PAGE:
Re: VPN server

From: karl [x y] (jamescagney90210@excite.com)
Date: 07/30/02


From: "karl [x y]" <jamescagney90210@excite.com>
Date: Tue, 30 Jul 2002 13:41:11 -0400


Yes, that's not too uncommon. I'm not sure why they didn't just use the
TFTP.EXE command that comes on windows 2000, unless your firewall blocks
TFTP, or they wanted to use your computer as an FTP server to host "warez"
files for download. If the latter was the case, you could check your hard
drive for a drastic drop in free disk space.

"Snigdha" <snigdha20@yahoo.com> wrote in message
news:uUIZ0j9NCHA.1352@tkmsftngp11...
> I found out there is a App name FTPasp installed in my test server by the
> hacker.
> They must have used this app to upload exes like sfind.exe. And then used
> IIS to run
> those files.
> SN
>
> "karl [x y]" <jamescagney90210@excite.com> wrote in message
> news:eQJ2L9wNCHA.2340@tkmsftngp08...
> > Looks possible. I'm guessing this is not the start of the intrusion,
but
> > the middle. The source of the intrusion might be earlier in the logs
[or
> it
> > might have been through another avenue]. I'm guessing they would have
> > needed to download the sfind program from an FTP server under their
> control
> > to your computer, possibly using a TFTP command. The FTP server IP
> address
> > might or might not be a clue to their identity [it is possibly a machine
> > that they compromised, but the ISP that owns that IP address would
> probably
> > be interested to know that the machine was compromised, and might be
able
> to
> > help you figure out the IP address being used to control the FTP server.
> >
> > "Snigdha" <snigdha20@yahoo.com> wrote in message
> > news:#ihLHSwNCHA.1772@tkmsftngp09...
> > > Thanks Karl,
> > > Look like they came through IIS System.
> > > The log file shows looks like;
> > > #Software: Microsoft Internet Information Services 5.0
> > > #Version: 1.0
> > > #Date: 2002-07-26 00:03:10
> > > #Fields: date time c-ip cs-username s-ip s-port cs-method cs-uri-stem
> > > cs-uri-query sc-status cs(User-Agent)
> > > 2002-07-26 00:03:10 218.2.131.246 - 142.14.24.230 80 GET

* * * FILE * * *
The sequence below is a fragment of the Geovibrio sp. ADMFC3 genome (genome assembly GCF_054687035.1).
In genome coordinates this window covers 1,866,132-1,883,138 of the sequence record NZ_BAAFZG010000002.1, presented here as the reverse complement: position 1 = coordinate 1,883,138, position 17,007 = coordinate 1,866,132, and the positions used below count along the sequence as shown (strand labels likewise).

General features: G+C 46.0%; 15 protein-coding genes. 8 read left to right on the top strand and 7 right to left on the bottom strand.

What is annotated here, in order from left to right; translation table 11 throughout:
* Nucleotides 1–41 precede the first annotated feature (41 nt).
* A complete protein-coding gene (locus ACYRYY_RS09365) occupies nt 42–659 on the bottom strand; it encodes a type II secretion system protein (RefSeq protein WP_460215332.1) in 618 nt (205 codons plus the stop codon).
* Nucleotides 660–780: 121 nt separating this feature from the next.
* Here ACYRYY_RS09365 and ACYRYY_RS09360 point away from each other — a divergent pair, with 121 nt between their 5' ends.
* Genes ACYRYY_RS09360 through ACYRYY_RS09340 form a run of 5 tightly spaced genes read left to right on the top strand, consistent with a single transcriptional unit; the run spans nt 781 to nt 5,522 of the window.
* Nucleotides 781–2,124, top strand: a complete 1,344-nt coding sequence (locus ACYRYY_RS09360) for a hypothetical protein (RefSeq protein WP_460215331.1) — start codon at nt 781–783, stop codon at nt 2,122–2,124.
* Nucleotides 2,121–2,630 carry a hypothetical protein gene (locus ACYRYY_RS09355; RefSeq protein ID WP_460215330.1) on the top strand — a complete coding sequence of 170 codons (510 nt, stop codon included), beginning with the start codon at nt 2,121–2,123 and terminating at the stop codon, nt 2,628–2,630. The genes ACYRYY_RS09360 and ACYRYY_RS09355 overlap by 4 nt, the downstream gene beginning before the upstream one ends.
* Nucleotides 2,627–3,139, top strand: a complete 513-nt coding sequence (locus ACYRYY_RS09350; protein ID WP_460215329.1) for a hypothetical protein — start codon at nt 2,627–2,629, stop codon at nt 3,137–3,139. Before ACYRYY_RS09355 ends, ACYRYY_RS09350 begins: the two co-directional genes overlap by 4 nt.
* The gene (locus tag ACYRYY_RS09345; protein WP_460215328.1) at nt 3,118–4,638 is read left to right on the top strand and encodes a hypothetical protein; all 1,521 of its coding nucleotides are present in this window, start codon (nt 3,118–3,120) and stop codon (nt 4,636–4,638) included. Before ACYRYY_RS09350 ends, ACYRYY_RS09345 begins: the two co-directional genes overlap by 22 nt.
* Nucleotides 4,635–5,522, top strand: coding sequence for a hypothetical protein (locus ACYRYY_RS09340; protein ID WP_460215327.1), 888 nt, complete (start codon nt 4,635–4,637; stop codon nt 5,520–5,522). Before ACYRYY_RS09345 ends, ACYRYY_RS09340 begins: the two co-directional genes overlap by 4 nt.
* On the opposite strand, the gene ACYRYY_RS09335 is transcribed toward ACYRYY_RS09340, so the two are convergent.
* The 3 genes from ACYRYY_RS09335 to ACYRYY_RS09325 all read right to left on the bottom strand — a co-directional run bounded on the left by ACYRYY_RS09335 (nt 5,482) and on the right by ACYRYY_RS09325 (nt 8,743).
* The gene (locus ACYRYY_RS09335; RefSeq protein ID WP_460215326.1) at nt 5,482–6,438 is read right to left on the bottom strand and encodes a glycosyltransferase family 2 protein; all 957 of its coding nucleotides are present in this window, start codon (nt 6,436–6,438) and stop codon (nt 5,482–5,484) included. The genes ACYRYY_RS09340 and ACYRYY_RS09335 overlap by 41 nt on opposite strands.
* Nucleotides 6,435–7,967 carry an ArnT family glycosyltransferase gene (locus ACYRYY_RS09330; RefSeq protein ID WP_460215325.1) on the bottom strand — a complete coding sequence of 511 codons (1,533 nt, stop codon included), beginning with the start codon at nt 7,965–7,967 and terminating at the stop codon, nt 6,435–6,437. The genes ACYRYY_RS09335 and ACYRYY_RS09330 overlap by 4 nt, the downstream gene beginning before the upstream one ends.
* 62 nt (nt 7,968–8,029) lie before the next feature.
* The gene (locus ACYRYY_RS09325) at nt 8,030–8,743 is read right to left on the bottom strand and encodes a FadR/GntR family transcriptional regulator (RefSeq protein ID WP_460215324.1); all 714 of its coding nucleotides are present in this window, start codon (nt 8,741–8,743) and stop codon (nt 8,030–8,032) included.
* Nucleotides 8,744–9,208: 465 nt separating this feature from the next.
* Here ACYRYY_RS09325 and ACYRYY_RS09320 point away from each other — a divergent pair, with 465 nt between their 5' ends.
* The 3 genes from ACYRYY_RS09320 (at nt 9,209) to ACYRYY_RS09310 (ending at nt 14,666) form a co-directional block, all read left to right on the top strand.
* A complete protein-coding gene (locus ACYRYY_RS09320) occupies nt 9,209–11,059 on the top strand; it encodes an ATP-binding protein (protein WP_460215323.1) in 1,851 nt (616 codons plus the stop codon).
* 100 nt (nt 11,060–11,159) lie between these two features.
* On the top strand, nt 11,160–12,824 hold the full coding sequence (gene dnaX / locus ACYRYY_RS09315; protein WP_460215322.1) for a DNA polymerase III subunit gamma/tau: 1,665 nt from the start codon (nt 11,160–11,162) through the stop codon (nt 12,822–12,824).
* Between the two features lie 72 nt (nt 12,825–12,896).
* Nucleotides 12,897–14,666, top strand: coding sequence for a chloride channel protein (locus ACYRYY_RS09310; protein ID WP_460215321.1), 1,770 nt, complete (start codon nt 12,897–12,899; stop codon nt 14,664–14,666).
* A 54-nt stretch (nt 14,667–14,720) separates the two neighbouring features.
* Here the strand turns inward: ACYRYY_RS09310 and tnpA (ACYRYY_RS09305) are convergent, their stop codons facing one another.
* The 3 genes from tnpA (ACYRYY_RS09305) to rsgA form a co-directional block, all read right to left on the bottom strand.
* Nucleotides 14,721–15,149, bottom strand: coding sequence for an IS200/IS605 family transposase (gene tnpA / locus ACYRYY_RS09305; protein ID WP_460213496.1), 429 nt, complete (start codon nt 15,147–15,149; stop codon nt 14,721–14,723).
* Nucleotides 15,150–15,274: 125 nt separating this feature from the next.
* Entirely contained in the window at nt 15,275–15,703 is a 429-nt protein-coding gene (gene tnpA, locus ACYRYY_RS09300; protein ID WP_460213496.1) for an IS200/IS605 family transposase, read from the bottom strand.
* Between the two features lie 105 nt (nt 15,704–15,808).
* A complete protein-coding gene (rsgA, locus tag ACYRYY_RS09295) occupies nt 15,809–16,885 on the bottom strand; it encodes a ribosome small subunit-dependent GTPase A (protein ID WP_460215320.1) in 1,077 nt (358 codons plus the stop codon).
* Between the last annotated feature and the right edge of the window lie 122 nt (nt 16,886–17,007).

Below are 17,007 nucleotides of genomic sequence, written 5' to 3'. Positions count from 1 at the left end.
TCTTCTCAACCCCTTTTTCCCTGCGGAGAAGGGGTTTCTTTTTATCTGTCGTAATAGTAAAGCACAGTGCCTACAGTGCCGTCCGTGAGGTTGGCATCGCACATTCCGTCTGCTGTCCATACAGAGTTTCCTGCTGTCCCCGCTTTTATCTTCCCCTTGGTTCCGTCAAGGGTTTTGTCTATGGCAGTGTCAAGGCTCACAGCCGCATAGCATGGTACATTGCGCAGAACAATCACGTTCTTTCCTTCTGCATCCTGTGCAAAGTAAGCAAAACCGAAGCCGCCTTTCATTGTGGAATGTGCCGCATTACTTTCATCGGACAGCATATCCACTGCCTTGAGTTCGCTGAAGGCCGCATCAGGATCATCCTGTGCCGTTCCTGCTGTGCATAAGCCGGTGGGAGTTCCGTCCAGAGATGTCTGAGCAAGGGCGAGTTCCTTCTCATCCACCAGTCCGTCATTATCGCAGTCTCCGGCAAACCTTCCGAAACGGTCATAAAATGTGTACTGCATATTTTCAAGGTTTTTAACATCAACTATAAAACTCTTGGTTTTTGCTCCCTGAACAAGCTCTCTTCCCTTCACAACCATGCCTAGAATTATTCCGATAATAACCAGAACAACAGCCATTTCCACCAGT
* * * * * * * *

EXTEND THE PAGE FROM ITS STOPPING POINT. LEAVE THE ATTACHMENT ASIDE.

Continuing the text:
> /scripts/cmd1.exe
> > > /c+type+sfind.txt 502
> > > Mozilla/4.0+(compatible;+MSIE+6.0;+Windows+NT+5.1;+.NET+CLR+1.0.3705)
> > > 2002-07-26 02:04:17 63.198.147.91 - 142.14.24.230 80 80 GET
> > > /scripts/..%5c..%5cwinnt/system32/cmd.exe /c+dir+c:\ 200
> > > Mozilla/4.0+(compatible;+MSIE+6.0;+Windows+NT+5.1)
> > > 2002-07-26 02:04:32 63.198.147.91 - 142.14.24.230 80 GET
> > > /scripts/..%5c..%5cwinnt/system32/cmd.exe /c+dir+c:\inetpub\scripts
200
> > > Mozilla/4.0+(compatible;+MSIE+6.0;+Windows+NT+5.1)
> > > 2002-07-26 02:04:40 63.198.147.91 - 142.14.24.230 80 GET
> > > /scripts/..%5c..%5cwinnt/system32/cmd.exe /c+dir+c:\inetpub\scripts
200
> > > Mozilla/4.0+(compatible;+MSIE+6.0;+Windows+NT+5.1)
> > > 2002-07-26 02:04:51 63.198.147.91 - 142.14.24.230 80 GET
> > > /scripts/..%5c..%5cwinnt/system32/cmd.exe
> > > /c+type+c:\inetpub\scripts\sfind.txt 502
> > > Mozilla/4.0+(compatible;+MSIE+6.0;+Windows+NT+5.1)
> > >
> > >
> > > "karl [x y]" <jamescagney90210@excite.com> wrote in message
> > > news:#SXhQ8vNCHA.2420@tkmsftngp11...
> > > > "Snigdha" <snigdha20@yahoo.com> wrote in message
> > > > news:e3tmGrvNCHA.2340@tkmsftngp12...
> > > > > I am just testing installing a test VPN server in win2k machine. I
> > left
> > > > the
> > > > > server running this weekend. The server got hacked. My ISP has
> taken
> > my
> > > > > machine off the network. When I logon to the machine I found out
it
> is
> > > > > running cmd.exe, sfind.exe, 1.tmp, irc.exe in my task manager
list.
> > Is
> > > > > there any info on there on this proccesses?
> > > >
> > > > Yes, nowadays you really should not be putting unsecured systems
onto
> > the
> > > > internet, even "just a test machine," as it could be a stepping